“I promised Sam and Steve I would tell them if I knew anything. I just want to get things back to normal.” I put my hand on my head and bit my lip.

“So what’s he like? Tell me about him,” she said. I almost sighed with relief.

“I really don’t want to talk about him. It’s not anything—uh—huge. Just a thing—you know—for fun.” She was silent for a minute.

“You never struck me as the type to go for ‘things,” she said.

“Yeah, well. I’m recovering still. I’m not interested—in other things.”

“Right. Well still. Tell me about him.”

“There’s nothing to tell. We don’t—talk a whole lot.”

“But he’s been staying with you.” Crap crap crap crap.

“Yeah, well. He’s not staying with me. He just hasn’t left.”

“The last time a guy moved himself into your house, it didn’t end well. He got violent.” She was avoiding saying his name even though she knew it. She also knew that I’d killed that guy just a few weeks before coming to stay with her in Malibu. I appreciated that she didn’t say his name.

“No, no, no. He’s not like that at all. I mean, it’s still new. But he hasn’t moved himself in. I have the weekend off, and I asked him to stay.”

“But you don’t talk.” I was going to have to divert this conversation fast. She wasn’t going to let it go.

“No, we just have a lot of sex, Clara,” I told her.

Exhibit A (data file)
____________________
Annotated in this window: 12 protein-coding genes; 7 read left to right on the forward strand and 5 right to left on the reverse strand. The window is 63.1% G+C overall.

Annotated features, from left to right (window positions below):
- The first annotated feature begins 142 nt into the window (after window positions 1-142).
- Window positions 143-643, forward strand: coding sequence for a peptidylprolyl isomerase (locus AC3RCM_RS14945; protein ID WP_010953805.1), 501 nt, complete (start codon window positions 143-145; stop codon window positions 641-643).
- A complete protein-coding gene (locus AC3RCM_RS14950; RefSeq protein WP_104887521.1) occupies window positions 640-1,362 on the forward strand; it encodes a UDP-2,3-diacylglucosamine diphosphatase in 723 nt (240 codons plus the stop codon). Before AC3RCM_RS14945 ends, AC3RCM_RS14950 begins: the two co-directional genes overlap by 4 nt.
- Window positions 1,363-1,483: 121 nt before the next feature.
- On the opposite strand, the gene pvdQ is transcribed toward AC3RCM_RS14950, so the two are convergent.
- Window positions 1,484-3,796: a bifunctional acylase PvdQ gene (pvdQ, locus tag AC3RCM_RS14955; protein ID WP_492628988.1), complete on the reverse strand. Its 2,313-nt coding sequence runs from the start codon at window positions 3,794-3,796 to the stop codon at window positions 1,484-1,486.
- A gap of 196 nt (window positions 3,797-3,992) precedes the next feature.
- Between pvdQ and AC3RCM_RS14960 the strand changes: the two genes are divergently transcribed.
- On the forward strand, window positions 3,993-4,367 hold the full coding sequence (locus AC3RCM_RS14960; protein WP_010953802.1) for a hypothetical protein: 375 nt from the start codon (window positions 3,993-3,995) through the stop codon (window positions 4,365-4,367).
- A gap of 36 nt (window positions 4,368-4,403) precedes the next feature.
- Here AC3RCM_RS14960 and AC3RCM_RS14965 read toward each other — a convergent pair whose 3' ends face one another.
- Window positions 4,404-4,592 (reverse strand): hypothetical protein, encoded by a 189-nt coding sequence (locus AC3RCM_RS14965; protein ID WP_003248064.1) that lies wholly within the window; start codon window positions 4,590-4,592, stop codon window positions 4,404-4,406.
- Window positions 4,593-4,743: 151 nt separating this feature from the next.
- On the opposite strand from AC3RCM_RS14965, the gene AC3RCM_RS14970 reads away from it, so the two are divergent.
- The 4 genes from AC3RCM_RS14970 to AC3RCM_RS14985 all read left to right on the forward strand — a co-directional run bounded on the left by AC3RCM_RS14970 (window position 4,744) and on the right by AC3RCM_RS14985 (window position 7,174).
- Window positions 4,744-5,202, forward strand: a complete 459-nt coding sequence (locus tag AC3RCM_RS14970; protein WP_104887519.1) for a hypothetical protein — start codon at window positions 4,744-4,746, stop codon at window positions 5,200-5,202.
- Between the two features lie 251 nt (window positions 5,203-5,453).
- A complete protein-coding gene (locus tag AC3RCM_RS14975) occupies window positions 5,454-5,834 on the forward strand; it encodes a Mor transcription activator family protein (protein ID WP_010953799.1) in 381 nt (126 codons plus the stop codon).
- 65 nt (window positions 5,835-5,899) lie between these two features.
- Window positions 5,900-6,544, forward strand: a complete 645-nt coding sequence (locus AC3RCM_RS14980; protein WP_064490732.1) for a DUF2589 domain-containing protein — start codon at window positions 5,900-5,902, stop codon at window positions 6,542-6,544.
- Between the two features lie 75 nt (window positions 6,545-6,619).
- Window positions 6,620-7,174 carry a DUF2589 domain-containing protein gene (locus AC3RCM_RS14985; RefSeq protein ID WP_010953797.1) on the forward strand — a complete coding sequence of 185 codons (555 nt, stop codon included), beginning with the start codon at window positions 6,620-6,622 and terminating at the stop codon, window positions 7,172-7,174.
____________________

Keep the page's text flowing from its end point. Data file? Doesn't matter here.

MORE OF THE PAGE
“Okay then.”

“You asked.”

“And I sincerely regret it.”

“Well, like I said, nothing to worry about.” Then I smacked myself in the face. “So anyway, I was thinking about something weird, and I kind of wanted to ask you about it.”

“Okay, yeah. Sure. What is it?” she asked.

“Do you remember Mom’s brother at all? Like I know she had a brother growing up, but what the hell happened to him?”

“I think he died.”

“When?”

“I don’t know. I can’t remember.”

“Did you ever meet him?”

“I’m sure I did. The only thing I remember about him is that he used to send me dresses for Christmas every year. Then he just stopped. But we must have met at some point, right?”

“Do you think they had a bad relationship? I’ve never even seen pictures.”

“Oh, Grandma has one!”

“Does she?”

“I’m pretty sure. You know how she keeps that old business card holder by her bed?”

“Yeah, I remember it.”

“She puts pictures in it. I found them when we moved her into the nursing home. She has pictures of us, Grandpa, Mom, and some other guy. Probably her son.”

“What was his name?”

“Ivan, I think?”

“Ivan Weisberg?”

“Yeah, something like that. I’m not really sure. I don’t think they got along. Mom never talks about him, and neither does Grandma.” I tapped my fingers against my jeans. “Why the sudden interest?”

“Oh, it’s nothing. I was just telling uh—Graham—the kid who’s staying here—something about how we don’t have any cousins. And he thought that was weird. Hey, do you remember when Mom used to write those coded letters to Dad?”

“What? No.”

“You don’t remember?”

“No, I don’t think so.”

“She wrote them while we did homework. She always said they were for Dad.”

“I guess I never paid much attention. That’s kind of cute.”

“I guess so.”

“Well, hey. I’d love to keep talking, but I really have to get this stuff done by tonight. Will you call me again before the weekend is over? Tony and I are going to try and take a day off at some point. Hopefully.”

“Yeah, of course.”

“You promise?”

“Yeah, I promise.”

“This was nice, Jo. I like when you call me unexpectedly.”

“I’ll do it again, I promise.”

“Alright. I’ll talk to you later then.”

“Bye.”

I shut the phone off and dropped my arms over my face. Then I remembered that throwing my phone would probably break it and screaming at the top of my lungs would probably attract more attention than I wanted.